The ride to the hotel was very very pretty. I thought of taking pictures, but the camera was buried somewhere in the carry-on. We passed by Disneyland and oohed and aahed. As we got closer to our hotel, the buildings got closer to the freeway, which was pretty interesting to me. It was almost eight o'clock, but you could still see people in their offices, working away.
We finally made it to the hotel and everyone was very friendly there, too. The woman who checked us in still seemed to be getting used to English, and I was way too tired and freaked out to attempt Japanese, so it was kind of interesting figuring out what we wanted to do about extending our stay. The special rate we got was through the travel agency we used, and I really should have asked them to make that change when I called and had them change our reservation so it started on the 30th instead of the 29th, but we wanted to make sure the airline would let us change our return flight first, and I didn't realize the rate was through the website. The woman at the hotel (she seemed so young I want to call her a girl) suggested we go for the extra night, and if we decide we don't need it after all, let her know. It took several tries before I understood that that's what she was saying, even after I asked her to explain in Japanese. I'm going to chalk it up to exhaustion.
We finally got that taken care of, and then she called for one of the bellhops to show us to our room. Our bellhop was adorable. (Incidentally, one of the things we noticed in Japan is that there seemed to be a lot more women where you might expect there to be men in America.) She showed us which elevator to take, and when we got to our floor, she made sure to point out to first turn left, then turn right. Our room was pretty fancy (I made sure to take some pictures, which will probably be posted here at some point...), and she seemed pleased when she opened the curtains and we were impressed with the view. We saw her a couple more times when we were coming back from our various outings, and she seemed to recognize us each time. I like her a lot.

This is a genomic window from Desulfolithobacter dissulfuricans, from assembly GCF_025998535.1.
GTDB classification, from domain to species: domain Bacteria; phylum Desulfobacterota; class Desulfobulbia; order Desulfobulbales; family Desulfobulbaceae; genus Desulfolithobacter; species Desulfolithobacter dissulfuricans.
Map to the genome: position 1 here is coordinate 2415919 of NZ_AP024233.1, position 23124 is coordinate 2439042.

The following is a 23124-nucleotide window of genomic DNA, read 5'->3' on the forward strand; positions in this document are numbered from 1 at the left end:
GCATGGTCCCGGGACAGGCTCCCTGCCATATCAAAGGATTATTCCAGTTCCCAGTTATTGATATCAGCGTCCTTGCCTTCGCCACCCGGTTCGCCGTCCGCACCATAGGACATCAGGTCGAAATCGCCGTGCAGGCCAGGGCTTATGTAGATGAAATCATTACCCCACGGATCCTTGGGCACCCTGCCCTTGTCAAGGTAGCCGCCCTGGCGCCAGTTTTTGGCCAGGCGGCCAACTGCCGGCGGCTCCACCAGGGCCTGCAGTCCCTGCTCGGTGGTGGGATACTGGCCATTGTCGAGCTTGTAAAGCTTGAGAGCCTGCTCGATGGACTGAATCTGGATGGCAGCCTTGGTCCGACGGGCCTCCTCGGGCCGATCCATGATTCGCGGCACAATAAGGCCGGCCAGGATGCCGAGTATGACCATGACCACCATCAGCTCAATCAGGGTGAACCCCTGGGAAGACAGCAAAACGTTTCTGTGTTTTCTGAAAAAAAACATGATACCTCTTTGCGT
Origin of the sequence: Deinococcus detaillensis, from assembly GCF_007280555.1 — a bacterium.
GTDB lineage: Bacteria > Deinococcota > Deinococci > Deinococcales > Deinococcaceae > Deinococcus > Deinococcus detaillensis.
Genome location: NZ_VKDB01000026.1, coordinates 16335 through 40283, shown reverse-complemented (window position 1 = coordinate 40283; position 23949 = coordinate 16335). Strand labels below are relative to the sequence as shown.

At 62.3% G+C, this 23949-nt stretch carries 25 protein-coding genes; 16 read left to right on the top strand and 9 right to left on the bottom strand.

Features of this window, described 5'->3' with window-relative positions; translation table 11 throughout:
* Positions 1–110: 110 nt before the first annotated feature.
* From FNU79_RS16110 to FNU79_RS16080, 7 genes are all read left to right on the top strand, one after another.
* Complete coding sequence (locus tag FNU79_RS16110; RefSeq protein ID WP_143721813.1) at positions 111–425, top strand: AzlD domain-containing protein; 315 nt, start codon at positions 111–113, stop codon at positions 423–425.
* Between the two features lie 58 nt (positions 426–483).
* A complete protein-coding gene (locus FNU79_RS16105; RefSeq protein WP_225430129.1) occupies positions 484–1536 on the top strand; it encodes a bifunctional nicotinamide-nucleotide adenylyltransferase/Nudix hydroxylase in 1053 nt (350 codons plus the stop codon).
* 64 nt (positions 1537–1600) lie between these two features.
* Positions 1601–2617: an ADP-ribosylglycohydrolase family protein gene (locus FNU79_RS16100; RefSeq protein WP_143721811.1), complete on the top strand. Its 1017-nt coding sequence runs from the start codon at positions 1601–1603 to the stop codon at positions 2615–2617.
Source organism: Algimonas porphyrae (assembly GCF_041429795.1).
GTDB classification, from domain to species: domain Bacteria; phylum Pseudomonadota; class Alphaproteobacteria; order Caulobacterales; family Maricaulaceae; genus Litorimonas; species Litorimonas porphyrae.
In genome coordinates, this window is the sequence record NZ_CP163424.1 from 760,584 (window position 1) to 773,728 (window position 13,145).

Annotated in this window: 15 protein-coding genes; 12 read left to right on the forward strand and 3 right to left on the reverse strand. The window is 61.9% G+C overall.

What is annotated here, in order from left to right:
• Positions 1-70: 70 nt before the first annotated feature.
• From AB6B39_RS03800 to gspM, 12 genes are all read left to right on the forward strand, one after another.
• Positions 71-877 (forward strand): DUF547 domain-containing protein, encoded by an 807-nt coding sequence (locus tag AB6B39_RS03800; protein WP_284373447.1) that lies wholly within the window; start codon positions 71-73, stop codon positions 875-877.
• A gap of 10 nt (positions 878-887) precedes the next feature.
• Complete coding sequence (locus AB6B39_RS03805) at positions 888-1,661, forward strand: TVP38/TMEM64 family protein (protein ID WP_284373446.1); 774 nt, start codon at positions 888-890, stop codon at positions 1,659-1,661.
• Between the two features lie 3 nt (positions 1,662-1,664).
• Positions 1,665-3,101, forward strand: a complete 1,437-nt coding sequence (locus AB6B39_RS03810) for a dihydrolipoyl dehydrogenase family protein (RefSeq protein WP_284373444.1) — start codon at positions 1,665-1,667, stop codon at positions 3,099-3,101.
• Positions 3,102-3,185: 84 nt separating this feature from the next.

We were too tired to do anything but watch TV, so we turned it on and discovered that Tameshite Gatten! was on. This time the episode was on the sense of hearing. I mentioned that one in the column, though, so feel free to read about it there. Oh, except that I didn't mention that they did the thing where they play the clip of somebody saying dadadaaada only they dubbed over it with bababaaaba but you hear dadadaaada anyway because of the weird thingie thing. They also did a thing where they had kids (teenagers, actually) put headphones on so they couldn't hear, then watch a clip of a lady telling them to do something (like put on a wig, or pick up a frying pan and swing it like a baseball bat), and see how many of them could do it right. They found out more people could do it right when the clip closed up on the lady's face.